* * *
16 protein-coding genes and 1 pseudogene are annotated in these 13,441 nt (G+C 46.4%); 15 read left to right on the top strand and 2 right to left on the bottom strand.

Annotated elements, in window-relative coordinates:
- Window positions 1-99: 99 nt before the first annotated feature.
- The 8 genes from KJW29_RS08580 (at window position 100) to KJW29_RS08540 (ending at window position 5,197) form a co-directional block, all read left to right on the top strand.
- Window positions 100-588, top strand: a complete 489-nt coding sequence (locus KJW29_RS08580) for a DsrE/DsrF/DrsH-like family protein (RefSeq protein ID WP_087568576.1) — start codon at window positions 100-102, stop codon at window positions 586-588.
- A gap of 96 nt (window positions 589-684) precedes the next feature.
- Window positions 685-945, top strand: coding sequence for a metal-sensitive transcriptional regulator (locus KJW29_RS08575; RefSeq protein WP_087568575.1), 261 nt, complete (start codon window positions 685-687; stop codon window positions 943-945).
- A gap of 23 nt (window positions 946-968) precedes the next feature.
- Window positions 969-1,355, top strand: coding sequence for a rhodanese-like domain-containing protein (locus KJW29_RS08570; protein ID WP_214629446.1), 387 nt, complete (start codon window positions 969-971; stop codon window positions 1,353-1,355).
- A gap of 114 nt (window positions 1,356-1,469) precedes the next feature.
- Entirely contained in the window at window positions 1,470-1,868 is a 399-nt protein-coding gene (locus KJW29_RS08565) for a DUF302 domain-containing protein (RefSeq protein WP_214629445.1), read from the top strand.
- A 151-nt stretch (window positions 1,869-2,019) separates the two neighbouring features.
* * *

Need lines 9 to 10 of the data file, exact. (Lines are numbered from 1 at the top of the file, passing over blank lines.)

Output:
- Window positions 969-1,355, top strand: coding sequence for a rhodanese-like domain-containing protein (locus KJW29_RS08570; protein ID WP_214629446.1), 387 nt, complete (start codon window positions 969-971; stop codon window positions 1,353-1,355).
- A gap of 114 nt (window positions 1,356-1,469) precedes the next feature.